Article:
There are many potential home buyers in the US who may have difficulty getting a home loan in 2018 on their own. Experts recommend that they add a co-borrower to the mortgage application. With the co-borrower’s income, it may be more likely that you can get approved for a home loan.
If you are considering getting a home loan and think you may need a co-borrower, please continue reading, as we will explain more about co-borrower requirements for 2018 for various types of co-borrower home loans.
Sometimes adding a co-borrower to the loan makes all the difference to a mortgage lender considering an approval.
Definition of a Co-Borrower
A co-borrower is simply another person, usually a member of the family, who is added to the mortgage and is a guarantor of the mortgage loan. There are both occupying and non-occupying co-borrowers. A co-borrower who is a non-occupant can use their income to assist the borrower to get approved for the mortgage.
People use co-borrowers usually because they need more income to qualify, or their debt to income ratio is too high.
Can a Co-Borrower Help You with Credit?
If you want to get approved for a home loan with a lower credit score, you may think that your co-borrower can improve your chances of being improved. This is not usually the case.
FHA and conventional loans do allow for a co-borrower who does not live in the home. However, lenders will use the borrower with the lowest credit score to determine if the loan can be approved.
A co-borrower is typically used where the primary borrower has a debt to income ratio that is too high or their income is not high enough to be approved for the home they want. Another common reason a co-borrower is used is that the primary borrower’s credit score is too low to qualify for the interest rate he wants. So, even with a bad credit mortgage, the underwriter will use the lowest credit score when considering qualification.
So, if your credit score is too low to be approved for a mortgage, a co-borrower is not going to be much help. Remember though that it is possible to be approved for a loan with a quite low credit score these days. FHA mortgage lenders can technically approve applicants with a credit score as low as 500, and 580+ for a 3.5% down payment. Even after a foreclosure or buying a home after a bankruptcy, you may have a credit score well above 500.
What Is the Difference Between a Co-Borrower and a Co-Signer?
A co-borrower is listed on the title, has ownership interest in the property, is required to pay the monthly payments, and also must sign all loan documents.
A co-signer does not have any ownership interest in the property, is only listed on the mortgage note, and is not liable for repaying the debt. However, if you do not pay the mortgage, your co-signer’s credit will be damaged.
Co-Borrowers and FHA Loans
People who have credit challenges, as we note earlier, should consider getting an FHA home loan. With flexible credit guidelines, flexible debt to income ratios, no minimum or maximum income, and low FHA interest rates, FHA are typically the mortgage of choice for low credit borrowers.
FHA allows you to have two non-occupant co-borrowers. This makes it quite a bit easier to qualify for your home loan. However, your co-borrowers need to meet these requirements:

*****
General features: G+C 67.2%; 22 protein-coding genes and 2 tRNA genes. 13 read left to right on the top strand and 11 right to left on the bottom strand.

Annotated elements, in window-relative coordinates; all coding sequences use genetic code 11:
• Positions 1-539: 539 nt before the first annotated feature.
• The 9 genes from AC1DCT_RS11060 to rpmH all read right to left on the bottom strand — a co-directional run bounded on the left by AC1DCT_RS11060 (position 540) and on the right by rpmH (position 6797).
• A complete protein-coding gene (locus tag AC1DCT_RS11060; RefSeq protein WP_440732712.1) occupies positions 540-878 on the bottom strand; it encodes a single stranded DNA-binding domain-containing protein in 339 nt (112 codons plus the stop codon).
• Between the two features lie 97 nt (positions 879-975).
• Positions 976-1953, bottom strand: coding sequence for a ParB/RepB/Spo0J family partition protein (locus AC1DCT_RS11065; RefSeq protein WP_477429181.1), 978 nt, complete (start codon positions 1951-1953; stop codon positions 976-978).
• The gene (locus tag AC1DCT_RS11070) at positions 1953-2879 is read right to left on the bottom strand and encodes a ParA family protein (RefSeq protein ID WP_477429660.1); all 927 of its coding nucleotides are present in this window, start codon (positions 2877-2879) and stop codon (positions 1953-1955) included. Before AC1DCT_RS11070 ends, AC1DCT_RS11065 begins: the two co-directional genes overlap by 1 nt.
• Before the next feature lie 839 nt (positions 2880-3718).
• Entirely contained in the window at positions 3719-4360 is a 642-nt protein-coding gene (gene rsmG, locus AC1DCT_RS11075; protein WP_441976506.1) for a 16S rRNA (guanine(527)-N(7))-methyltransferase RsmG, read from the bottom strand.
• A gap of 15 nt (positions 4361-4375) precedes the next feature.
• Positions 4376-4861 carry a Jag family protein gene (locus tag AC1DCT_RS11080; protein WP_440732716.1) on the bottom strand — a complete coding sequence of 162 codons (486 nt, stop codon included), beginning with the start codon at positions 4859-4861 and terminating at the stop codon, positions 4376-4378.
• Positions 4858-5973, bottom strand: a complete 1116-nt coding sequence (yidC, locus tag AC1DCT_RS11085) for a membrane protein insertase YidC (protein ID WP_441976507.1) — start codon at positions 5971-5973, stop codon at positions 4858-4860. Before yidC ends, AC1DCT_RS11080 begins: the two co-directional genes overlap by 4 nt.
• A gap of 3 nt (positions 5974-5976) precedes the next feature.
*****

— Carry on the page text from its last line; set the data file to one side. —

- Have a minimum qualifying credit score; will depend upon the lender
- Must live in the US
- Must be a close friend or relative
- Name must be on the mortgage and title
Co-Borrowers and Conventional Loans
You also can have a non-occupying co-borrower on a conventional loan. As with an FHA loan application, the mortgage lender will use the lower credit score among the borrowers to determine if you are approved or not. Ask about the Home Possible Programs from Freddie Mac or the Fannie Mae Home Path Loans.
These are the typical requirements for a co-borrower on a conventional loan:
- Must have a FICO score of at least 620 to 640
- Does not have to be on the property title
- Must be a relative or close friend
- Must reside in the US
When Should I Have a Co-Borrower?
A co-borrower can help you if your debt to income ratio is too high to qualify for a loan. It also can help you if your income is too low to qualify for the home you want.
Keep in mind that if you have a co-borrower, both of you are responsible for the loan. Both parties’ credit scores will be affected both by paying the mortgage and not paying the mortgage. Be certain that your co-borrower understands that he or she is just as responsible for the loan as you are.
Co-Borrower Refinancing Options
If you have a co-borrower on your mortgage today due to your financial circumstances, you do have the option of refinancing into another mortgage without your co-borrower later. You can refinance the loan just into your name.
If you have an FHA insured loan, you can get a simple FHA streamline refinance after only 210 days. With a streamline refinance, you can get a new loan hopefully at a lower interest rate. No credit or income check is needed, and the old appraisal is used to value the home. Most people can get a streamline refinance done in a few weeks.
Getting a co-borrower is a solid option for the home buyer who needs to lower their DTI or to increase their income to qualify for a loan. Be sure you understand all of the requirements for co-borrowers for the type of loan you are getting – FHA, VA, USDA, conventional, etc.